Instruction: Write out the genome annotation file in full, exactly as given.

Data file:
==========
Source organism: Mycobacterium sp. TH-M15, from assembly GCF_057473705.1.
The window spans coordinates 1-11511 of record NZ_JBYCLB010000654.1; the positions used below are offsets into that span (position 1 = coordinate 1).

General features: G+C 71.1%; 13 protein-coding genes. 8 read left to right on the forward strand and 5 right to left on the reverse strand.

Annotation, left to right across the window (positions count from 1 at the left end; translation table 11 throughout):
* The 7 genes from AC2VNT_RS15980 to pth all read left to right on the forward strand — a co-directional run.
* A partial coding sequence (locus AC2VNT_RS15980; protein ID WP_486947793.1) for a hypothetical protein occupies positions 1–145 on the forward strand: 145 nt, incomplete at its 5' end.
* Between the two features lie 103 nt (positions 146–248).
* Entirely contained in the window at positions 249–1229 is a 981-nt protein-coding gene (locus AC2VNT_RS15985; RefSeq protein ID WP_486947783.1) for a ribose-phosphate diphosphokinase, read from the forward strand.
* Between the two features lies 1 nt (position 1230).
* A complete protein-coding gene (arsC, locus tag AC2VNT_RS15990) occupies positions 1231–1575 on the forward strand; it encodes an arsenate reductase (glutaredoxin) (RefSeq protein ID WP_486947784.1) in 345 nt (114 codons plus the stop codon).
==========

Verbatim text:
Source organism: Mycobacterium sp. TH-M15, from assembly GCF_057473705.1.
The window spans coordinates 1-11511 of record NZ_JBYCLB010000654.1; the positions used below are offsets into that span (position 1 = coordinate 1).

General features: G+C 71.1%; 13 protein-coding genes. 8 read left to right on the forward strand and 5 right to left on the reverse strand.

Annotation, left to right across the window (positions count from 1 at the left end; translation table 11 throughout):
* The 7 genes from AC2VNT_RS15980 to pth all read left to right on the forward strand — a co-directional run.
* A partial coding sequence (locus AC2VNT_RS15980; protein ID WP_486947793.1) for a hypothetical protein occupies positions 1–145 on the forward strand: 145 nt, incomplete at its 5' end.
* Between the two features lie 103 nt (positions 146–248).
* Entirely contained in the window at positions 249–1229 is a 981-nt protein-coding gene (locus AC2VNT_RS15985; RefSeq protein ID WP_486947783.1) for a ribose-phosphate diphosphokinase, read from the forward strand.
* Between the two features lies 1 nt (position 1230).
* A complete protein-coding gene (arsC, locus tag AC2VNT_RS15990) occupies positions 1231–1575 on the forward strand; it encodes an arsenate reductase (glutaredoxin) (RefSeq protein ID WP_486947784.1) in 345 nt (114 codons plus the stop codon).